Coming To Our Senses Series
by Jon Kabat-Zinn
Book 1 – Meditation Is Not What You Think
Meditation Is Not What You Think addresses the essence of mindfulness, what it is, where it comes from, and why it is so important. You can think of this book as the what and the why of mindfulness, both in terms of your personal life, and in terms of the planet and the threats it is facing, all stemming from human activity, and in particular, the human mind when it doesn’t know itself.
Book 2 – Falling Awake
Falling Awake is about cultivating mindfulness as a practice and as a way of being in your own life. You could think of it as the how of mindfulness, what it takes to cultivate it in your own life, as a love affair with what might be most important to you, in ways that might be deeply satisfying, meaningful, and ultimately, liberating. It includes instructions for literally and metaphorically coming to your senses in both formal practice and in everyday living. It provides detailed instructions and guidance through the practices of the body scan (lying down meditation), sitting meditations, standing meditations, mindful hatha yoga, walking meditation, and utilizing your sense doors to learn how to inhabit the domain of your own moment to moment awareness, fully embodied, and paradoxically, outside of time, both during formal meditation practice, and in everyday living, which is the real meditation practice when all is said and done.
Book 3 – The Healing Power of Mindfulness
The Healing Power of Mindfulness is about the science of mindfulness and what it is known about its potential for handling stress, pain, and illness more effectively, and ultimately, for healing—for coming to terms with things as they are in ways that can be life affirming and transformative, and take us beyond the confines of our own habitual self-centeredness, revealing a boundless spaciousness within the heart of awareness itself that recognizes and values the deep interconnectedness of the world and gives us new ways of being and acting that are profoundly freeing and loving. You could think of this book as elaborating the promise of mindfulness, both inwardly and outwardly. That promise is different for each one of us, and the only way to experience it is through throwing yourself into the practice wholeheartedly, as so many scores of thousands of people have done through the vehicle of MBSR (mindfulness-based stress reduction) and other mindfulness-based programs in the domains of medicine, health care, psychology, and public health.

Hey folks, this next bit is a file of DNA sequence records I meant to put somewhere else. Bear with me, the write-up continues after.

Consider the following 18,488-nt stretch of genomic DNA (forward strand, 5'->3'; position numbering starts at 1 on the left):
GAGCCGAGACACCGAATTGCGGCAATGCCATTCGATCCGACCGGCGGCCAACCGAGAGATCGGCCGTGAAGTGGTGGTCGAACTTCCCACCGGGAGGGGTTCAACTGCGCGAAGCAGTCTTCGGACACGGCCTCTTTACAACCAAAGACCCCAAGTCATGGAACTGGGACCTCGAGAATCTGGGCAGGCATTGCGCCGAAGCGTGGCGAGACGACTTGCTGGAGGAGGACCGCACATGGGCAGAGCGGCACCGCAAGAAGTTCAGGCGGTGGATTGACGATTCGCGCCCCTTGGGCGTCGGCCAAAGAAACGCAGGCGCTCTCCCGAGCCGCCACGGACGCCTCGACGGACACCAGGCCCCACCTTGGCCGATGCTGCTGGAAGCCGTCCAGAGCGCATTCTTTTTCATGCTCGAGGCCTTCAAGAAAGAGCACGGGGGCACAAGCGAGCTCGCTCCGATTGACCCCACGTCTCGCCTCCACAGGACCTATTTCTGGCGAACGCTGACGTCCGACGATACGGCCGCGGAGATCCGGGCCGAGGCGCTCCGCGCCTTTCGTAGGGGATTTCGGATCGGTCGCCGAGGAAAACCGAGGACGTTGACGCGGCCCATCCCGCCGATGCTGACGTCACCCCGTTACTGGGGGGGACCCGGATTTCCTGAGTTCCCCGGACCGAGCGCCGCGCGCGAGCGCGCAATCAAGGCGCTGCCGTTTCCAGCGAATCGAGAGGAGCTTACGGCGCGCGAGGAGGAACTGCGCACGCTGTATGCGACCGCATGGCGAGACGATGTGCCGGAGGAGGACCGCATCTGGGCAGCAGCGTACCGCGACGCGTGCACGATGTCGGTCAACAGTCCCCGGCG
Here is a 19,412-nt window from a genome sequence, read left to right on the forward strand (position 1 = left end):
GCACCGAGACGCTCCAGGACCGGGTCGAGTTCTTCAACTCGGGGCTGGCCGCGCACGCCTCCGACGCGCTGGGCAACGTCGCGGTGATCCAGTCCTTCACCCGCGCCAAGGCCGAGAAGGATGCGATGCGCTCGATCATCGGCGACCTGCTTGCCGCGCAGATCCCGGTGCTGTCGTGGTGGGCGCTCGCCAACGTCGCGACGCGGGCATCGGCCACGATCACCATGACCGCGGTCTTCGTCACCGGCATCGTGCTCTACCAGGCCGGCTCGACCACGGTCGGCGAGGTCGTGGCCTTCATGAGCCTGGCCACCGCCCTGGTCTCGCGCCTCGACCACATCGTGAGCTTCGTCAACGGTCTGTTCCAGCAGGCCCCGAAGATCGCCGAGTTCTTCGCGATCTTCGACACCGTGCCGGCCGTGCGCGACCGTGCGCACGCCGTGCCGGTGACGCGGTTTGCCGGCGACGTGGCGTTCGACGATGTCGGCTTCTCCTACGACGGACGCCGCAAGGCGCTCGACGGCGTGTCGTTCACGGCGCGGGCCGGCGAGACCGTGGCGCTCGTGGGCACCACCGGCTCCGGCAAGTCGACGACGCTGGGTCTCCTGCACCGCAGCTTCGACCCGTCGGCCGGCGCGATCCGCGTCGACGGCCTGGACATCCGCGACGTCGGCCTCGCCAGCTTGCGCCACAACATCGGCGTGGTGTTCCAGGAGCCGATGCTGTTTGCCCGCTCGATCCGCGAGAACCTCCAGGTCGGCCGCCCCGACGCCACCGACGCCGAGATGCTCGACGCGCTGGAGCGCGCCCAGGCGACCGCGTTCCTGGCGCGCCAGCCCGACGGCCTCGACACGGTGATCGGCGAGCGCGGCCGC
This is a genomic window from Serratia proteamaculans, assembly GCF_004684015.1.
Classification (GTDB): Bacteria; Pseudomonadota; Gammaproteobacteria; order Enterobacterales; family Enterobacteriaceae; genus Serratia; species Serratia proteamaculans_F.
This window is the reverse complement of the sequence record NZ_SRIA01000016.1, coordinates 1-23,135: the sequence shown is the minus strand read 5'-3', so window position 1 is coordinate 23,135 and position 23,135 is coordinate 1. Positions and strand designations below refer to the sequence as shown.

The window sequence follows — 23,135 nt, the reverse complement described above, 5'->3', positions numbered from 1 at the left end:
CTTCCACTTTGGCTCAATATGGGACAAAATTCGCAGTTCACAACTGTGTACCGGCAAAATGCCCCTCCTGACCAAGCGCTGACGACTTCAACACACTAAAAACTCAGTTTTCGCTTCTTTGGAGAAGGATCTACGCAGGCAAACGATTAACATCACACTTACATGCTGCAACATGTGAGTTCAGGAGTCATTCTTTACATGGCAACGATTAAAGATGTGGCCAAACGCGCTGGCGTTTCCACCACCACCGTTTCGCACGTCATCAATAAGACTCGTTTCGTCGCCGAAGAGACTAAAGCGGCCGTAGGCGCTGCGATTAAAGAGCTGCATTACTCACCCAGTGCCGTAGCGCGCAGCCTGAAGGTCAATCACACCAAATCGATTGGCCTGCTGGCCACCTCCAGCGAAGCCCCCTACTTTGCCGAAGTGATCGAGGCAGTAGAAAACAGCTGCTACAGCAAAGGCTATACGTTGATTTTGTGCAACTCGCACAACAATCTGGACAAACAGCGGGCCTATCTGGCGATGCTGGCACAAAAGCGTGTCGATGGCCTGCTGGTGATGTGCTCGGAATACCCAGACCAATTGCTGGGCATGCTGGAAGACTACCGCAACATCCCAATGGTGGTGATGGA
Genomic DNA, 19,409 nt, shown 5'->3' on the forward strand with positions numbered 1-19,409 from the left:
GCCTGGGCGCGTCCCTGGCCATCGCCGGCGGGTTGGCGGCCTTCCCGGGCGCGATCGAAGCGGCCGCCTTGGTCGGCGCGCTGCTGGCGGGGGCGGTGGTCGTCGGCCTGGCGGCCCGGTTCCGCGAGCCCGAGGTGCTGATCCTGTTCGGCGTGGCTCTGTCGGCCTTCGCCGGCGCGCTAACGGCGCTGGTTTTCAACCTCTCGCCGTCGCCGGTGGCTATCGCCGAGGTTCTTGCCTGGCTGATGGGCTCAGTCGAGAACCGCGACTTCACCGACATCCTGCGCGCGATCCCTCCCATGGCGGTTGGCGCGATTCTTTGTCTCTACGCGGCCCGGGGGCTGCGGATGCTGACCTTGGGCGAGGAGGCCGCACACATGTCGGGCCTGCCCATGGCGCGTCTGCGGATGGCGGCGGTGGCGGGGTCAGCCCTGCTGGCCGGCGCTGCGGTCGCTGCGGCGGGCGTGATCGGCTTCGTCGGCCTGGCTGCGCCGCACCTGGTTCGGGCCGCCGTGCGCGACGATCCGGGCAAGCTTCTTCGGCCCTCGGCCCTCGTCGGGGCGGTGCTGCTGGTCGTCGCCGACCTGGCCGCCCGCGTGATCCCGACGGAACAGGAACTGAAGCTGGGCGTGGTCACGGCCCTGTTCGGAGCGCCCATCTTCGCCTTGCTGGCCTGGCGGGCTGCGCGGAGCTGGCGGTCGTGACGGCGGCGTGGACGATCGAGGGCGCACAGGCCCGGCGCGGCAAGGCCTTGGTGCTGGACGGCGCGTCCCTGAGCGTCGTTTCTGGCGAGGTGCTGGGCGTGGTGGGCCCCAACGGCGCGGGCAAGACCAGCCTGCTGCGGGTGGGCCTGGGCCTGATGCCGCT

Book 4 – Mindfulness For All
Mindfulness For All: The Wisdom to Transform the World addresses how the practice of mindfulness is applicable and relevant not just to our own individual bodies and wellbeing, but to the body politic and the future of humanity. It addresses the potential realization of mindfulness through our cultivation of everything that has come before in the earlier volumes. Part I emphasizes that we need to keep in mind that we are simultaneously practicing mindfulness not just as individuals but also as members of the human species, Homo Sapiens Sapiens. This means that we need to adopt an evolutionary perspective on what might be possible if we are to find authentic ways to wake up to our own true nature as human beings (as the species that is aware and aware that it is aware) and face the ever-increasing disruptions, challenges, and threats that our precocity and creativity, along with our tendencies toward mindlessness and self-centeredness, greed and delusion, have created, along with all the beauty, mystery, and wonder. This evolutionary perspective on the role of mindfulness in healing and transforming the body politic is especially relevant as we move into the third decade of the 21st Century. It inevitably and axiomatically includes social justice and environmental justice as outgrowths of the cultivation of mindfulness and a ripening into greater wisdom and compassion, reflected in our laws and in our actions in facing the universal threats that we ourselves have created. Part II brings us full circle, to contemplate the uniquely personal, situated in what we know about the universe and our place in it. It celebrates the poetics of mindfulness, through our personal practice and through its embodied flourishing in the more than human world, the world we will leave to our children and grandchildren.
“For Mindfulness is not mindfulness if it is not lived. And that means embodied. Those of us who undertake it in this way do so as best we can – not as an ideal, but as an ongoing and continually unfolding way of being”
– Jon Kabat-Zinn, Mindfulness for All